Two days after President-elect Donald Trump is officially sworn in, three elected officials who represent one of the most diverse neighborhoods in Queens will hold a community gathering to celebrate that diversity.
Assemblywoman Aravella Simotas, Councilman Costa Constantinides and state Sen. Michael Gianaris announced last week a “community celebration of Astoria‘s diversity,” which will take place at the Varsity Boys and Girls Club at 21-12 30th Rd. from noon to 1:30 p.m on Jan. 22.
The celebration will include performances by the Variety Boys and Girls Club dance troupe, The Vipers, Astoria Young Women’s Leadership Academy “Digital Dance Project,” appearances by community faith leaders and more.
All three officials, who are Democrats, have been vocal about their opposition to President-elect Trump throughout his campaign. Astoria has also experienced several hate crimes inspired by anti-Muslim and anti-immigrant rhetoric repeated throughout the campaign.
“Astoria is a place where differences do not divide us; rather they bring life to our community,” Simotas said. “We all live together, work together and educate our children together, and we are better for it. I hope our community serves as a peaceful example for the rest of the nation, for places in our country where change and cultural, religious and ethnic differences instigate fear and hate. Come to Astoria and see how we do it.”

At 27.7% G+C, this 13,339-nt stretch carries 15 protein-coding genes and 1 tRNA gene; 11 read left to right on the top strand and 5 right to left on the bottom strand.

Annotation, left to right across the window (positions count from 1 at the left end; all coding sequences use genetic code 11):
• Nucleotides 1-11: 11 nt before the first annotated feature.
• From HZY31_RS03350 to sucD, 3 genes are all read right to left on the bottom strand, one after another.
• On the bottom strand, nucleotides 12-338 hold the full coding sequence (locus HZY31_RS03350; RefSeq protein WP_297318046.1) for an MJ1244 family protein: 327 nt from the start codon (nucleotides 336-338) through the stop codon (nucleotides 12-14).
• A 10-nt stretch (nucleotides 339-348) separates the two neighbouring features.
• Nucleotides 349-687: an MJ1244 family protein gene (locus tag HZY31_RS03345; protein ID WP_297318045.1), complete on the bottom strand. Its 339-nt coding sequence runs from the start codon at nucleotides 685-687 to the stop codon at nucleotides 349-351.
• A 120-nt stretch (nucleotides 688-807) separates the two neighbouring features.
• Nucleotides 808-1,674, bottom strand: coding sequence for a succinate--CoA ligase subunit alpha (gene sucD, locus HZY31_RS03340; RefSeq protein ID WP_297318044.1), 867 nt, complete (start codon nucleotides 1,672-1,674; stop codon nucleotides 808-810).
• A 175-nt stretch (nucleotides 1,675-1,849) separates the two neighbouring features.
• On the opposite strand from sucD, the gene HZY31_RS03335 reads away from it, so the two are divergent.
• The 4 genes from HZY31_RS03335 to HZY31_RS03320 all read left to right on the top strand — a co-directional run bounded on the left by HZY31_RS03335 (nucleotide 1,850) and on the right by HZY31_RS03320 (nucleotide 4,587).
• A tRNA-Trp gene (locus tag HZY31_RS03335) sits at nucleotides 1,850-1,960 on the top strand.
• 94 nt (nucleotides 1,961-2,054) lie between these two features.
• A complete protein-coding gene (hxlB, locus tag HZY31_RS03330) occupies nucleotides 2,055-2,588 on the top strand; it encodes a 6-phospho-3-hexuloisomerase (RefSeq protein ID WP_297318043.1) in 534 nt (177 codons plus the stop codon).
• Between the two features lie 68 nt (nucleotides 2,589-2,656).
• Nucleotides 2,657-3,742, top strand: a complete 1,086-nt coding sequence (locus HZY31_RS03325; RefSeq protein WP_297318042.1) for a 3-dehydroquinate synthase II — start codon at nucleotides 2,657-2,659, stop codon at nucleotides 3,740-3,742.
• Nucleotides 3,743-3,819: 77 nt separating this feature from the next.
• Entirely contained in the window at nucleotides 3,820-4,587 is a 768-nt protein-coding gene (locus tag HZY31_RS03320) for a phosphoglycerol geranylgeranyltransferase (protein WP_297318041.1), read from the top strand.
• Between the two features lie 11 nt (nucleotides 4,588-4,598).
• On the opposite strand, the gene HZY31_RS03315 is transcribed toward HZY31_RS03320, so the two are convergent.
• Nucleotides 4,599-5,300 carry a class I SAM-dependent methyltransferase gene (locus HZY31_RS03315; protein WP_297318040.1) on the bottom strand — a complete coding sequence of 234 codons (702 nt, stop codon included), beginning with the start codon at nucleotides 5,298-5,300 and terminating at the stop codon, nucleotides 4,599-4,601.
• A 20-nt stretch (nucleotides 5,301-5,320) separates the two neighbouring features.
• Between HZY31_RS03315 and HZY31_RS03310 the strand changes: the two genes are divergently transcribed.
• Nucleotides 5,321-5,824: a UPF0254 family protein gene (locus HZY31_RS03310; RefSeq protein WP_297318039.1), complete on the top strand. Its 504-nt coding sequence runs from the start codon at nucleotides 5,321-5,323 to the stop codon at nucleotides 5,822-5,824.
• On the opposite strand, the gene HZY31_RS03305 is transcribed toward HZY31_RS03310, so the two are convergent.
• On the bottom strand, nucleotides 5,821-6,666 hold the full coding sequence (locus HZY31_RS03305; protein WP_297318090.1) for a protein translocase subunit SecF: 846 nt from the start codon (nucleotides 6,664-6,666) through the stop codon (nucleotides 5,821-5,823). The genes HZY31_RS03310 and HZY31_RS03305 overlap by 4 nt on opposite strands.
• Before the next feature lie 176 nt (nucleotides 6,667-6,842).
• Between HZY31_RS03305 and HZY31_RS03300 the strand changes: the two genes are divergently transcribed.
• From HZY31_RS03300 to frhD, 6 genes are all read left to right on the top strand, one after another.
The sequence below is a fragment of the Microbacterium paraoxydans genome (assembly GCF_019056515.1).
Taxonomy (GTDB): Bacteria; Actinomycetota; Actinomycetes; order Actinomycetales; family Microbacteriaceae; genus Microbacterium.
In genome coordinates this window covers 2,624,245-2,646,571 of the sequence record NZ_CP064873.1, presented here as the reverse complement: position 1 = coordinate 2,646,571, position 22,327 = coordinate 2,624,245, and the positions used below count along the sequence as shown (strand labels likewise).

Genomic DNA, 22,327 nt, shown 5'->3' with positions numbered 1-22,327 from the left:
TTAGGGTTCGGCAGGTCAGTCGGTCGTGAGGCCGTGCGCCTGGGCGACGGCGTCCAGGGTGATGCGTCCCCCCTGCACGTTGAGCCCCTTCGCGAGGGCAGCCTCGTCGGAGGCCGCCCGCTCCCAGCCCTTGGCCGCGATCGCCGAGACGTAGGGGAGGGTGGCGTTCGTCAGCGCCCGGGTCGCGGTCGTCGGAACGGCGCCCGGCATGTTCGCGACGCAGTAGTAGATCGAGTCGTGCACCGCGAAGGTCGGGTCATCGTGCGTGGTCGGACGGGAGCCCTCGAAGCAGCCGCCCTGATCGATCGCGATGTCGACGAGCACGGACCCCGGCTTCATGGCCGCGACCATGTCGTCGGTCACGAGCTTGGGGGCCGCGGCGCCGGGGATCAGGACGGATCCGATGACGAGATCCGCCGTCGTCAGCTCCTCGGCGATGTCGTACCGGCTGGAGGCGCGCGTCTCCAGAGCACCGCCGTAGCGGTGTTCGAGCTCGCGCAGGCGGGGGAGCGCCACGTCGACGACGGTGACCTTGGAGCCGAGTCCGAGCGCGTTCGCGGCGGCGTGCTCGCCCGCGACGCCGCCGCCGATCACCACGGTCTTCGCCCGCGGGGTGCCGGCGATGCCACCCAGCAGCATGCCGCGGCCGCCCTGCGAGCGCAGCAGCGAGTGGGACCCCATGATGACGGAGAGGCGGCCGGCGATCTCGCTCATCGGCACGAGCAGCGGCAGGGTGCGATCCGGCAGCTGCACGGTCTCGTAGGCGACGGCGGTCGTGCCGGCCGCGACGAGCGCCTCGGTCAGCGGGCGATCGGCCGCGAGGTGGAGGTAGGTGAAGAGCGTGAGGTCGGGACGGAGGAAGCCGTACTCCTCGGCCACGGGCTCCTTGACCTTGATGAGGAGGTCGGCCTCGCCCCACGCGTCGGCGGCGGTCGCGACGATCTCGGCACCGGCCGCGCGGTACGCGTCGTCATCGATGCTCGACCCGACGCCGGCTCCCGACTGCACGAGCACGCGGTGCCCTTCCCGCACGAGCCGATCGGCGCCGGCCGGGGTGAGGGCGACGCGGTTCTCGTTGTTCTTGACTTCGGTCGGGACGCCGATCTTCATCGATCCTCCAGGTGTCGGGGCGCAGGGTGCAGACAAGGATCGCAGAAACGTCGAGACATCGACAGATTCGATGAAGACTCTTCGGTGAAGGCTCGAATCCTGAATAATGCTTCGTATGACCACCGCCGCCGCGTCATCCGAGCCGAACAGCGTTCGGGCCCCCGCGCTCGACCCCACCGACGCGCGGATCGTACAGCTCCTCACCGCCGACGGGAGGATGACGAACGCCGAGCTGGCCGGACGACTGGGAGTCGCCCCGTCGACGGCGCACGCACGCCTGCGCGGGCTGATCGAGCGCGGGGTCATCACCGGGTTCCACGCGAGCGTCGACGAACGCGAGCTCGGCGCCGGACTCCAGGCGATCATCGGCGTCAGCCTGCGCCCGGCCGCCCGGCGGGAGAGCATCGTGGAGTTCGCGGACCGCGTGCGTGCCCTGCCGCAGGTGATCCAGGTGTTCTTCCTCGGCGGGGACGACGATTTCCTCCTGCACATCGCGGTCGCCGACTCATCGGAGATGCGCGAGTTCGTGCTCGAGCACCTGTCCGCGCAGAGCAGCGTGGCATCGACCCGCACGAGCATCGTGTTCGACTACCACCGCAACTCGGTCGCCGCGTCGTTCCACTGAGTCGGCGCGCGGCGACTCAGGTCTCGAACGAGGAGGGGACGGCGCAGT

Even diverse western Queens, though, has seen some of the hate crimes that have plagued the country since the election.
In November, an Arab-American Uber driver working in Astoria was the victim of a racist tirade by another driver, who stated that now that Trump is president, the Uber driver can “kiss his visa goodbye” because he will be deported soon.
That same month, swastikas were found on the 30th Avenue train platform on the N and W lines and in an Astoria park. A Muslim teen also suffered a fractured eye socket after three men made anti-Muslim remarks.
“We must recognize that Astoria’s strength is our diversity,” Constantinides said. “This celebration will honor our community’s diverse cultural history with performances and activities. At a time when we have seen a marked increase in hate crimes citywide, seeing our neighborhood come together to celebrate one another is in the spirit of what makes us great.”
Police Commissioner James O’Neill said in November that during the same time last year, New York City experienced a 31 percent increase in hate crimes. Deputy Inspector Peter Fortune, commanding officer of the 114th Precinct in Astoria, condemned the hate crimes and stated that “there’s no place in the 114th for this kind of anti-Muslim, anti-religious, anti-ethnicity at all.”
Simotas said the celebration was organized in response to the wishes and concerns of her constituents and that the event aims to “celebrate Astoria’s diverse population and the harmony and fellowship that exists among residents that literally come from all over the world.”
“Queens is the most diverse county on Earth, with people from more than 100 countries co-existing peacefully for generations,” Gianaris added. “I am proud to represent a community that is willing to unite and organize, to make sure our neighborhood remains a welcoming, safe place that everyone is happy to call home.”
For more information on the event reach out to Assemblywoman Simotas’ office at 718-545-3889 or email@example.com.